AMLO proposes disappearance of the National Institute for Transparency INAI


President Andrés Manuel López Obrador proposed the disappearance of the National Institute for Transparency, Access to Information and Protection of Personal Data (Inai) so that its functions can be absorbed by another institution already created such as the Superior Audit Office of the Federation or the Anti-Corruption Prosecutor’s Office. With this, he assured, the annual cost of one billion pesos that is the Inai budget could be allocated to people in need.

During his conference, he referred to the current paralysis of INAI due to the lack of designation of members: “Ever since it was created, the agency has not helped at all to combat corruption, on the contrary, they have served to legitimize theft and hide information and since that Institute was created it costs one billion pesos per year. Hopefully, congress will do something so that this function can be carried out by other institutions of so many that there are”.

When expressly asked about the situation of the INAI, he said that his proposal is “so clear”, that the functions of the Inai be transferred to another institution, since he considered that this institute was created by the conservative bloc, by the so-called civil society, as a front for “cover up acts of corruption” and implement their new public policies “

In 2002, two years after the end of one-party rule, Mexico passed its first federal transparency law and created the agency that eventually became the INAI, as the transparency institute is known.

Since 2016, an online portal for information requests to government agencies has received more than 8 million submissions. During the most recent fiscal year, the INAI resolved more than 18,000 appeals.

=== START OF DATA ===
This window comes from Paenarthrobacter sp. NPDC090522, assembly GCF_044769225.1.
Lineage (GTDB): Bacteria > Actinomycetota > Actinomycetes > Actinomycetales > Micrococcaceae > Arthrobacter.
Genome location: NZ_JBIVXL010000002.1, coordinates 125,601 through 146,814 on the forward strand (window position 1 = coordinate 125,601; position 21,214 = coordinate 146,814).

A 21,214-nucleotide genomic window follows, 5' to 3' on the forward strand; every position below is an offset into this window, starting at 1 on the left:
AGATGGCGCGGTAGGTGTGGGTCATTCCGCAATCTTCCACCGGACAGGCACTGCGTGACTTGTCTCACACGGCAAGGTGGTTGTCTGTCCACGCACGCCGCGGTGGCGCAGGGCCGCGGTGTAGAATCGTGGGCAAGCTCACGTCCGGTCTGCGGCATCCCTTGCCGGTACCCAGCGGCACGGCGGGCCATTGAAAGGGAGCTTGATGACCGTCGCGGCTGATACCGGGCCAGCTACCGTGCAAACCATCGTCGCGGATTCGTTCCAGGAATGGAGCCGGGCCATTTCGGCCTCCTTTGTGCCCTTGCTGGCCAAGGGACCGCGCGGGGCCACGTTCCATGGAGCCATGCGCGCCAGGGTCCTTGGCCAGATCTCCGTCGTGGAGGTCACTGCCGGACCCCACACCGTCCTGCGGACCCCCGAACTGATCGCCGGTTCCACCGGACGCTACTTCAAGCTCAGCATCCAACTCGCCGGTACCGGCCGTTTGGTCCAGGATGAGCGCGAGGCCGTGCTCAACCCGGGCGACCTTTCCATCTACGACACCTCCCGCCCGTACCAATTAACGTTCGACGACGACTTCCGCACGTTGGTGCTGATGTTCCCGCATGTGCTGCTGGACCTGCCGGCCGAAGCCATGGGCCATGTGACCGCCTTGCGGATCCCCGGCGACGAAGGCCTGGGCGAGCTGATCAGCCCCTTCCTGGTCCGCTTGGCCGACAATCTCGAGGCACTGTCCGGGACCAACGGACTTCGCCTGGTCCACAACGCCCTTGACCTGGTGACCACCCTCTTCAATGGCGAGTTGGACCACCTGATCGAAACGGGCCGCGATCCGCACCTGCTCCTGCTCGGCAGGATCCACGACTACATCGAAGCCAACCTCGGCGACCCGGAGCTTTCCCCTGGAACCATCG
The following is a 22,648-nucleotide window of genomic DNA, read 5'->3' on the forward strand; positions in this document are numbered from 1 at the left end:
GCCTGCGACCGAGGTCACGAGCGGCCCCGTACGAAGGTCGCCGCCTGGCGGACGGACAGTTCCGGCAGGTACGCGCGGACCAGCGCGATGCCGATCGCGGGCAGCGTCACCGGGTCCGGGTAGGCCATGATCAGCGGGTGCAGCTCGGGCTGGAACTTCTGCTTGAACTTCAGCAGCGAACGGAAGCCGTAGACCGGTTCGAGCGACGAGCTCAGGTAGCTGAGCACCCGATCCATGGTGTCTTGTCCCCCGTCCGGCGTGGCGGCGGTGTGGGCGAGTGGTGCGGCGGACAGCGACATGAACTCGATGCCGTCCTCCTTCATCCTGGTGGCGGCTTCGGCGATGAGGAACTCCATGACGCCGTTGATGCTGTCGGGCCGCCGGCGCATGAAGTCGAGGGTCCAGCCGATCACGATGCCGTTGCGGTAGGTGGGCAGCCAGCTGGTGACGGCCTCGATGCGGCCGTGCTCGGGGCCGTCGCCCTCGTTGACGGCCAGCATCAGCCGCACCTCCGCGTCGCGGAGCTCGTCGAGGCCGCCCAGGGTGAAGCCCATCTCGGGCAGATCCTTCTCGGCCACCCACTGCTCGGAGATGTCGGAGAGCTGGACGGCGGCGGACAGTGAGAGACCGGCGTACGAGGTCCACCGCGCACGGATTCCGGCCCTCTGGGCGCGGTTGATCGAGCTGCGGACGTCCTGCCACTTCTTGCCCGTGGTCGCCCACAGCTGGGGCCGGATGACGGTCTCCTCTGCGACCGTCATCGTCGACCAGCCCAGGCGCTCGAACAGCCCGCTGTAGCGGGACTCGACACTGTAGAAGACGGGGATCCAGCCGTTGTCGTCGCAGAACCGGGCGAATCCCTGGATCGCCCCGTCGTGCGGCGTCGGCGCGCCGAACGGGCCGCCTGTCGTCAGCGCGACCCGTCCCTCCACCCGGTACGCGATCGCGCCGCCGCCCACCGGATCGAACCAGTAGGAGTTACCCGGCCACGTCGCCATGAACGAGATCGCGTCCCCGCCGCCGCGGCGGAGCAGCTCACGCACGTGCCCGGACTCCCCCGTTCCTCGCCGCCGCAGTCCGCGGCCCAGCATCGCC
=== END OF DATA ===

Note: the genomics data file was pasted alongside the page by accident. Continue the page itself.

The institute also protects citizens’ rights to access personal data, such as medical records and sanctions private and public entities for stealing personal information.

In March 2022, the Senate began receiving applications from the public to fill two vacancies on the commission. The Senate, which is dominated by the president’s party, Morena, didn’t select the commissioners until last month, and only after an order from a federal judge. López Obrador then vetoed the appointments, claiming that the candidates had been selected for political reasons.

After the vetoes, a commissioner retired at the end of March, leaving the INAI with four commissioners — one short of the quorum required to meet.

It’s unclear whether the Senate will vote again before its long summer recess begins on May 1. Ricardo Monreal, the head of a senate committee that decides which candidates to bring for a vote on the Senate floor, has said that senators from the president’s party have kept the vote from moving forward.

On Tuesday, senator Xóchitl Gálvez from the PAN opposition party hung a banner in the Senate with the words “What is Morena scared of?” and “#TransparencyNow.”

The INAI has petitioned the Supreme Court to order the Senate to nominate new commissioners, who must now be approved with a three-fifths majority, and to meanwhile allow the body to convene with only four members.

In a meeting, three of the commissioners said that the INAI functions as a fundamental check on government power. It “empowers society to pressure the government to be transparent, to pressure the government to be accountable, and it allows society to participate in public decisions,” said Ibarra, the president of the commission.

On Thursday, the office of the United Nations High Commissioner for Human Rights sent a letter to the Senate urging that it appoint commissioners.

Mexican journalists have also called for an immediate resolution.

Source: La Jornada

The Mexico City Post